Husband, Your Wife Needs Your Theology

Husband, Your Wife Needs Your Theology

I want to take you back to a scene you’re most likely familiar with. It’s a scene in which a deceptive snake is in dialogue with a woman in a garden. He says to her, “Did God actually say, ‘You shall not eat of any tree in the garden’… You will not surely die. For God knows that when you eat of it your eyes will be opened, and you will be like God, knowing good and evil.”

The story takes a heartbreaking turn as the woman sees that the fruit the deceiver was describing was desirable to her and so, with cosmic consequences, she takes and eats. Moreover, when she eats she turns to her husband and serves him the fruit that leads to death.

Due to the severity of the action and the consequences thereof, there’s much that can be – and has been – said about this back and forth. Yet, I’d like to add another to the conversation, a theologically equipped husband could have been a vital interjector at this junction.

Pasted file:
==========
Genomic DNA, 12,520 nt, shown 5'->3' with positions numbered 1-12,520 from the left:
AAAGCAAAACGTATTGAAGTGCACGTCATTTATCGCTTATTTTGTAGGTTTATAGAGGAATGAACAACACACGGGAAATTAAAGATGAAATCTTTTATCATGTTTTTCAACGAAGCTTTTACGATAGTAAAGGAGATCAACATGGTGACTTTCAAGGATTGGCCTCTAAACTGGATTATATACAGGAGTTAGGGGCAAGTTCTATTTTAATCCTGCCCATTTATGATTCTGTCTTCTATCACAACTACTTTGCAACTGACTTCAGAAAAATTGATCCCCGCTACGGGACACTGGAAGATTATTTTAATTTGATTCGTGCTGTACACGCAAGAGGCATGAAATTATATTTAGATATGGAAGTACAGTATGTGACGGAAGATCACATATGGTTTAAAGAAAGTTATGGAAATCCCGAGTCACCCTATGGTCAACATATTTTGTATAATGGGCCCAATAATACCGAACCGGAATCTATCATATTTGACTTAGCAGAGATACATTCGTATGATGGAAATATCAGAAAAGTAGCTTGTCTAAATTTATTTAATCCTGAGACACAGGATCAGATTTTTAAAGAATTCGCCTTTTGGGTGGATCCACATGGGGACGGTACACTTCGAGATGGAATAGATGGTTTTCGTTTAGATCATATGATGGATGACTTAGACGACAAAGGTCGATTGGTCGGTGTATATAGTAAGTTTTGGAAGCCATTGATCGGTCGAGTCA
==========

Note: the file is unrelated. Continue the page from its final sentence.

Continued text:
Imagine Adam standing up at the beginning of the dialogue and saying, “Eve, no. We know that God, who gave us each other and the garden, is our satisfaction and delight. We lack nothing when we have him.”

While we’ll never know if this hypothetical situation would have changed the outcome, the moral remains; husbands should seek theological awareness for the good of their marriages.